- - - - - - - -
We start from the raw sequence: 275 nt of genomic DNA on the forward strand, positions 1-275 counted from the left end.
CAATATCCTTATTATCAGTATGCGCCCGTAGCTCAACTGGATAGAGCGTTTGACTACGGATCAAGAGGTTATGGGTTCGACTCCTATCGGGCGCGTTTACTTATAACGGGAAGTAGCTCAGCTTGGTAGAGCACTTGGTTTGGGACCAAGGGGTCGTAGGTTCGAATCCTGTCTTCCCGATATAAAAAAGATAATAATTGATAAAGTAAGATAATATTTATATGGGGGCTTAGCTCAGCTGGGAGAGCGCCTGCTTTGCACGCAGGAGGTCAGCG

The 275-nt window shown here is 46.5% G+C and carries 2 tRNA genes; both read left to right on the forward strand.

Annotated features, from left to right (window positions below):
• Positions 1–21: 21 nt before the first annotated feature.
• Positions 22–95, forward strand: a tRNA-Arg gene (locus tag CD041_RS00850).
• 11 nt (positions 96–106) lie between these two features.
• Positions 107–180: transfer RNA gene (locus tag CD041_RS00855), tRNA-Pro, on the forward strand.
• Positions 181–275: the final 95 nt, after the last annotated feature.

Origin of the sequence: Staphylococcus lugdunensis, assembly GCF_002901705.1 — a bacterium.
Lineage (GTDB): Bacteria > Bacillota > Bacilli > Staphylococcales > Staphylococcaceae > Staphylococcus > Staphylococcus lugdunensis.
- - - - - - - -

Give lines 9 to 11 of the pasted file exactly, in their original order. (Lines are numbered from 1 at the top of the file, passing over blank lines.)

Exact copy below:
• Positions 181–275: the final 95 nt, after the last annotated feature.

Origin of the sequence: Staphylococcus lugdunensis, assembly GCF_002901705.1 — a bacterium.
Lineage (GTDB): Bacteria > Bacillota > Bacilli > Staphylococcales > Staphylococcaceae > Staphylococcus > Staphylococcus lugdunensis.